So when your local independent practice orders a frame you like in other colours for you to look at without any commitment, that is care. When they sit down and ask about your child’s sport after seeing them play on the weekend, that is care. And when they repair your sunglasses at no charge because they accidently went through the washing machine again, its because they understand, and they care. They care about you and your family long term.img_1107

So what happens when you come to see them for an eye exam but go and buy those $39AU specs from up the road? It hurts. And when you bring them in to be repaired because you accidently forgot which pair they were? They will most likely repair them for you because they know you can’t go to work without them or you will get a headache frame the glare that will lead into a migraine later. These are the things that separate customer care from customer service.

There is no right or wrong here. Customer Service vs Customer Care is up to every individuals’ interpretation, but I believe everyone has the right to understand that there are huge differences in the level and quality of care across our industry. The bottom line is, as always, if you want more, investigate other options. Eyecare is extremely important, and can also be expensive, so never be afraid to look around and find a match that you’re truly happy investing with.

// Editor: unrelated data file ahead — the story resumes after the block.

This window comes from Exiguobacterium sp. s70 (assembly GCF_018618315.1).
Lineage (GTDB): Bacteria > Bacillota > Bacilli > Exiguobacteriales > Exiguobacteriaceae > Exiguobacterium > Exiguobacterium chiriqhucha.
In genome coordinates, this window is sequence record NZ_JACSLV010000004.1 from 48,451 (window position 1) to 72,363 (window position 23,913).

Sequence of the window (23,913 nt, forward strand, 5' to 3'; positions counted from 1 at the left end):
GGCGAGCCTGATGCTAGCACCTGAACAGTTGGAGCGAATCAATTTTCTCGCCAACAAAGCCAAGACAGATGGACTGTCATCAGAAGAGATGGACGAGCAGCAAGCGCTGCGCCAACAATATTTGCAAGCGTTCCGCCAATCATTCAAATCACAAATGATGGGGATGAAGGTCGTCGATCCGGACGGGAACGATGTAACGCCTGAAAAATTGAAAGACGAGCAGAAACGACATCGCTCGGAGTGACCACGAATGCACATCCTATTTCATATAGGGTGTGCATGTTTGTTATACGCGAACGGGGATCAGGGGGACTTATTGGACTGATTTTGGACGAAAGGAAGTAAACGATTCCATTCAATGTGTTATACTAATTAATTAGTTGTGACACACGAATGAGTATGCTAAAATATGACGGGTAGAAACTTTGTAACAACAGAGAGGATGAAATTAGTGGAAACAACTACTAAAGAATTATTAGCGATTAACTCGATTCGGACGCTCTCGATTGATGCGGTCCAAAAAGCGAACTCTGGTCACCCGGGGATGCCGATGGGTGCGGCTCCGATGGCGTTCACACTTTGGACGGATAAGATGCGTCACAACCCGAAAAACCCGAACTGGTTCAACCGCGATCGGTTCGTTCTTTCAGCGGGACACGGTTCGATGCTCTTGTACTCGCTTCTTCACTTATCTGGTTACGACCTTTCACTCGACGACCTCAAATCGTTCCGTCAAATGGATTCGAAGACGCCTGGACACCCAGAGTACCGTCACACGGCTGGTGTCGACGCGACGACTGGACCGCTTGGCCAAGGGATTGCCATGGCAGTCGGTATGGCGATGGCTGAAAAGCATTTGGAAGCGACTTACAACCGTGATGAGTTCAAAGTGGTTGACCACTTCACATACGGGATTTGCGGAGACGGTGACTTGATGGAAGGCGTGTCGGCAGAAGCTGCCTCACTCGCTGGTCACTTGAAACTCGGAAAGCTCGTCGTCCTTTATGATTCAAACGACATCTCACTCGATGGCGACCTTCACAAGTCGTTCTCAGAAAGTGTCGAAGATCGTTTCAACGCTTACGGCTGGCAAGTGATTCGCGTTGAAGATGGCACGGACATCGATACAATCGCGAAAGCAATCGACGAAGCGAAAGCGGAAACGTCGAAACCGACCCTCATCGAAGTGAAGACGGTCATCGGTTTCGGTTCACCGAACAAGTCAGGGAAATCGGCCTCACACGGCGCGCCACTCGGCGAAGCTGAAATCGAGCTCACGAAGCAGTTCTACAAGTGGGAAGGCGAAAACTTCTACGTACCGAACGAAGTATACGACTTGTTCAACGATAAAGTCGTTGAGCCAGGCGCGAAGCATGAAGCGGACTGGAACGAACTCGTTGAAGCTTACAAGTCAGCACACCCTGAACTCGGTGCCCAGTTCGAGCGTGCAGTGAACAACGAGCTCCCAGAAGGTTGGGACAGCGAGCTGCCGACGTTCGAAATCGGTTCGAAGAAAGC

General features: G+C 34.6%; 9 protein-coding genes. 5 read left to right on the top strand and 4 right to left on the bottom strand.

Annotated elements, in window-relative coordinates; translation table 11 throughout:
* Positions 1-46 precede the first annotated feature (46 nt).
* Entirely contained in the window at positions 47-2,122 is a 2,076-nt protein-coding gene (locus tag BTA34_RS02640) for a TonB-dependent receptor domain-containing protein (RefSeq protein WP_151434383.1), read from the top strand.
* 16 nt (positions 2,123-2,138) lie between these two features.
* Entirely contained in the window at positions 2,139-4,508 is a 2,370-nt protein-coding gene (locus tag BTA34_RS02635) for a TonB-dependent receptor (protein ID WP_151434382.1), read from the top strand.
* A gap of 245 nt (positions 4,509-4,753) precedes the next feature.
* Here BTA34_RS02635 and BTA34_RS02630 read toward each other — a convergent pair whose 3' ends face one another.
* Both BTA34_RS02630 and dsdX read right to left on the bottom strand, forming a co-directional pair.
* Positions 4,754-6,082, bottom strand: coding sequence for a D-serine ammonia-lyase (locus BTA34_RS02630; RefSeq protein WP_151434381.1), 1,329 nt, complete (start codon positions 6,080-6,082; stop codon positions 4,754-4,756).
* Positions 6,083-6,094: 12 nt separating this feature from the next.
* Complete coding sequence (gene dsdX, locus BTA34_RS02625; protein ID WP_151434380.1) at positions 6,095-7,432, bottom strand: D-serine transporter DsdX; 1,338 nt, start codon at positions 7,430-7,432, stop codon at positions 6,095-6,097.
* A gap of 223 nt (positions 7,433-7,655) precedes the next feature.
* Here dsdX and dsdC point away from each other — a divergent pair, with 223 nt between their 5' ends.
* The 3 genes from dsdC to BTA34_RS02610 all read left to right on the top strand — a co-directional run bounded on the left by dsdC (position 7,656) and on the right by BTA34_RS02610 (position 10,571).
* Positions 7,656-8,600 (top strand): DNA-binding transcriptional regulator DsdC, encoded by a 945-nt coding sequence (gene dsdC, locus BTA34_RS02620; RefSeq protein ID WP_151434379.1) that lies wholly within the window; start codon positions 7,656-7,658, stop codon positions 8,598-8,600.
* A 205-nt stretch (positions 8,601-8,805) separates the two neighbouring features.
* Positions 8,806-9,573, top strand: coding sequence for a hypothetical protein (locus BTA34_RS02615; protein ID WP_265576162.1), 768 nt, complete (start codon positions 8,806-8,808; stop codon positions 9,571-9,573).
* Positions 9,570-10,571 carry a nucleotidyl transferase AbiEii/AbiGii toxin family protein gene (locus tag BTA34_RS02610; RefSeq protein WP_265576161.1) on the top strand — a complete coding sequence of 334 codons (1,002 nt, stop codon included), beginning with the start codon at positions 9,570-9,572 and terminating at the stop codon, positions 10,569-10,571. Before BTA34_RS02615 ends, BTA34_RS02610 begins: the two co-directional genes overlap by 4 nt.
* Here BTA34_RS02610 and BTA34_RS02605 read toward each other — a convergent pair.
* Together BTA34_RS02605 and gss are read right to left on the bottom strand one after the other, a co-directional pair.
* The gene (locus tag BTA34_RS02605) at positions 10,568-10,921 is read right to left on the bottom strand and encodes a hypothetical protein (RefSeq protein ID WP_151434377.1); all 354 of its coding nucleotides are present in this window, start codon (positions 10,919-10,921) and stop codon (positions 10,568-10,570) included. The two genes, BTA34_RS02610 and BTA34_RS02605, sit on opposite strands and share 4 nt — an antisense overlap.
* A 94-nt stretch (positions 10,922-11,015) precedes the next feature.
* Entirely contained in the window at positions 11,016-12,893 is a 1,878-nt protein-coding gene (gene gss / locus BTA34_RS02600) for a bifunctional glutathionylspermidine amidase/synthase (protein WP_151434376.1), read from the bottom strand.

Em xo

The Eyewear Girl: Australian Eyewear Advocate

Say the word ‘Influencer’ and you get a very mixed reaction from almost every audience. The most well known type of influencer is a fashion or travel influencer, who you see sharing stunning pictures every day in the world’s most exotic places, and wearing the latest fashion trends and making their pages look like a dream. Generally, Influencers are given products or services to promote on their social media pages. The more followers, comments and likes they get on each post raises their profile to online marketers, making them more attractive to companies wanting to promote their products. It’s kind of like a popularity contest; those with the most unique profiles or have something unique to offer do really well. Influencers make their money by the amount of business they create around the products or services they are promoting. For example, clicking a link from a bloggers page to a product website, using a discount code form an influencers page when you purchase something, following a brand on the recommendation of an influencer etc. These are all traceable KPI’s for an influencer paid by the companies that own the product or service and some have made a fantastic living out of it over time.

This is very much not me.